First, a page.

Can Leadership Opportunities Help Teacher Retention?
As most teachers will tell you, they are often asked to do more than just teach students.
Teachers often take on more roles in their schools, many times without additional compensation. This is particularly true for teachers of color, who often get asked to take on additional responsibilities, serve on committees, or be default leaders without additional compensation or recognition.
School leadership also plays an important role in the retention of teachers of color. In Delaware, teachers of color cite leadership as the most common major or moderate factor in their decision to leave their school or the classroom entirely. According to a Delaware Department of Education survey, school leadership is the largest reason teachers of color leave the profession followed by district leadership and/or policies, and teacher leadership and/or teacher involvement in decision-making.
This led us to question: What can we do to unpack and influence the impact of leadership on the retention of teachers of color in Delaware?
With that in mind, the team at Rodel worked with a dedicated group of Delaware teachers to research and publish Defining Leadership Roles and Retaining Teachers of Color, a new policy brief authored by Chantalle Ashford, Melodie Miller, Melissa Morris, and Tameka Wingo.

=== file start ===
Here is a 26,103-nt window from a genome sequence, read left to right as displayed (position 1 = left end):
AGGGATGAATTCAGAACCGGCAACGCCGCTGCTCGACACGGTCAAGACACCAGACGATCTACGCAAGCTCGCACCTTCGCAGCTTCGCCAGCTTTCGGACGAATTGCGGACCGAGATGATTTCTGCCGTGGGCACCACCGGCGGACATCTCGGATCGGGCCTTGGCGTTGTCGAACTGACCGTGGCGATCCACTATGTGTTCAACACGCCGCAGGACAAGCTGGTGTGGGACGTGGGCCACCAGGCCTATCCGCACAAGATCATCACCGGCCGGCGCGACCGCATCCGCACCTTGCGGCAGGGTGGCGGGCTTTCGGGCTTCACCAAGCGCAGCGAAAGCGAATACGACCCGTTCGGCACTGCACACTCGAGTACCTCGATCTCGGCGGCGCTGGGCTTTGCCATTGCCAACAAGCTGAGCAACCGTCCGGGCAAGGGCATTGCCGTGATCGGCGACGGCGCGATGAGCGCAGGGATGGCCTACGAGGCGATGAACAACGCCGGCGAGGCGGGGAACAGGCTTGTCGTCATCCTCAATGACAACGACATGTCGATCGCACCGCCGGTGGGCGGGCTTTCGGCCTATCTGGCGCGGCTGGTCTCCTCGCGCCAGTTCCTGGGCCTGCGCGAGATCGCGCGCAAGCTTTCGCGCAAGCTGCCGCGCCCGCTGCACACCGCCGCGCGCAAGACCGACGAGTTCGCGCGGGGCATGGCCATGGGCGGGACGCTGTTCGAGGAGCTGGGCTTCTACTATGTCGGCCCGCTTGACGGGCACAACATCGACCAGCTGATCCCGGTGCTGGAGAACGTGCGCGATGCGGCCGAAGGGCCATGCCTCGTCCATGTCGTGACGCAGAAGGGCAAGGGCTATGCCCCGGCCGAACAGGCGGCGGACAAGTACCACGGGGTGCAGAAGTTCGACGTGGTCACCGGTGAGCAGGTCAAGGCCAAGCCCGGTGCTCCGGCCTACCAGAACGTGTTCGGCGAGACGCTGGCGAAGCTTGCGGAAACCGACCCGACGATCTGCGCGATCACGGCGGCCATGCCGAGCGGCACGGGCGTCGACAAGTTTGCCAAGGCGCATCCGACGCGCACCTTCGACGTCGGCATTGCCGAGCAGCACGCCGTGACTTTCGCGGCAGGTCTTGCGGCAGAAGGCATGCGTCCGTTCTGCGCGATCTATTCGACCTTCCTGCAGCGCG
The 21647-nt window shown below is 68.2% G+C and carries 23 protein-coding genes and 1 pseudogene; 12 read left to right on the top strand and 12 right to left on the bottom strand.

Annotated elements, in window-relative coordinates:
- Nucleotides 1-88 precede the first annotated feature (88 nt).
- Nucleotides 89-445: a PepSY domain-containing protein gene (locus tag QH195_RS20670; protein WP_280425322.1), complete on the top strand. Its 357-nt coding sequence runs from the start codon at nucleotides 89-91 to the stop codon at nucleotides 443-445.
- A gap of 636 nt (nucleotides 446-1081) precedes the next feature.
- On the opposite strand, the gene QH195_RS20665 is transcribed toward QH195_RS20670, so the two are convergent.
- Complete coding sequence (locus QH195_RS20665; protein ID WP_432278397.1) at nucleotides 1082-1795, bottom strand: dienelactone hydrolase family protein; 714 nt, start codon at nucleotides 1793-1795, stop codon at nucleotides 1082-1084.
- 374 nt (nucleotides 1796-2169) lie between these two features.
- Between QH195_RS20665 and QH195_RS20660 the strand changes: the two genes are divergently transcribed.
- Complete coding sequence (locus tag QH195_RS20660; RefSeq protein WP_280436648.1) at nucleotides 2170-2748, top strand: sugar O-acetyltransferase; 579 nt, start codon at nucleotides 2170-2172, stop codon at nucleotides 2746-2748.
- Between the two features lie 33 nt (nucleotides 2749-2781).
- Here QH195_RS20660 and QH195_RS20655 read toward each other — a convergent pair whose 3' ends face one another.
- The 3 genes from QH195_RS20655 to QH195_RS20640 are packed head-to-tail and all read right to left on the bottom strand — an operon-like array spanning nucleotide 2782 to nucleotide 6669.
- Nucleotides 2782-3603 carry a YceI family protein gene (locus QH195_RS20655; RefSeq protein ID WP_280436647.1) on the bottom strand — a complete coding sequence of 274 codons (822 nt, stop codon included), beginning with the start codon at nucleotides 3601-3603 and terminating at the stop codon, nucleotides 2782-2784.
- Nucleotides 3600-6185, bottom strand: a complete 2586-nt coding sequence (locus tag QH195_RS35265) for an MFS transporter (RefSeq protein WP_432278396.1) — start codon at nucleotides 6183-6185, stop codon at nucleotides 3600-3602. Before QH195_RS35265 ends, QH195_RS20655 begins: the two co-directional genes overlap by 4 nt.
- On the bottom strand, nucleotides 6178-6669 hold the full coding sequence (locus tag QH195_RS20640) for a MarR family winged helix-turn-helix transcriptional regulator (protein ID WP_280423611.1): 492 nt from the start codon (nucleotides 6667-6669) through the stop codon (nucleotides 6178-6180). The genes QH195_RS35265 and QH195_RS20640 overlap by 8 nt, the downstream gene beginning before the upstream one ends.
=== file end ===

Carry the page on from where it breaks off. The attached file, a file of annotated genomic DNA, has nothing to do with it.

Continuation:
Over the past year, this group of dedicated teachers reviewed existing research, talked to experts in the field, and reflected on their own lived experiences as classroom teachers. Teachers quickly recognized that too often we think of leadership in a linear way with traditional roles such as assistant principal and principal without recognizing the full range of important leadership roles that teachers often play. Through this brief, our teachers worked to uplift and identify the distributed leadership roles in our schools and ways to recognize and support the contributions of the individuals taking on those roles.
The report asks us to rethink teacher, teacher leader, and school leader roles as well as compensation. We know teacher pay has become a major issue in recent years—and we acknowledge the state’s newly formed compensation committee that is currently evaluating and engaging in discussion on this topic.
Bottom line, it’s high time to honor and respect the expertise and time teachers devote to their additional responsibilities. Delaware can do more to uplift and empower teachers who are looking for opportunities to lead without leaving their classroom.